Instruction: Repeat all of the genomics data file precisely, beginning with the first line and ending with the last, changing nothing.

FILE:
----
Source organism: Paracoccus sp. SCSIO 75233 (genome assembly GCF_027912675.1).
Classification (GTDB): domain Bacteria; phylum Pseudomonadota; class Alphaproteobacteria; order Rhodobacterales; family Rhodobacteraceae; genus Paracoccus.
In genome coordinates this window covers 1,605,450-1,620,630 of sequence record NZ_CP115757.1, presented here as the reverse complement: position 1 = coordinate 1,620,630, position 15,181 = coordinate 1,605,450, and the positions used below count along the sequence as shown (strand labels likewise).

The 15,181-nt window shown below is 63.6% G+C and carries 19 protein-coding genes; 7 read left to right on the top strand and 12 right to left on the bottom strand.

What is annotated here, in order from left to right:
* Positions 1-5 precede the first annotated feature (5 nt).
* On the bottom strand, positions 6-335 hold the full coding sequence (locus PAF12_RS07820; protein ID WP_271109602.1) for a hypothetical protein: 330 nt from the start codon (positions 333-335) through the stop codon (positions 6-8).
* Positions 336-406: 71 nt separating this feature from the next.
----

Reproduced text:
Source organism: Paracoccus sp. SCSIO 75233 (genome assembly GCF_027912675.1).
Classification (GTDB): domain Bacteria; phylum Pseudomonadota; class Alphaproteobacteria; order Rhodobacterales; family Rhodobacteraceae; genus Paracoccus.
In genome coordinates this window covers 1,605,450-1,620,630 of sequence record NZ_CP115757.1, presented here as the reverse complement: position 1 = coordinate 1,620,630, position 15,181 = coordinate 1,605,450, and the positions used below count along the sequence as shown (strand labels likewise).

The 15,181-nt window shown below is 63.6% G+C and carries 19 protein-coding genes; 7 read left to right on the top strand and 12 right to left on the bottom strand.

What is annotated here, in order from left to right:
* Positions 1-5 precede the first annotated feature (5 nt).
* On the bottom strand, positions 6-335 hold the full coding sequence (locus PAF12_RS07820; protein ID WP_271109602.1) for a hypothetical protein: 330 nt from the start codon (positions 333-335) through the stop codon (positions 6-8).
* Positions 336-406: 71 nt separating this feature from the next.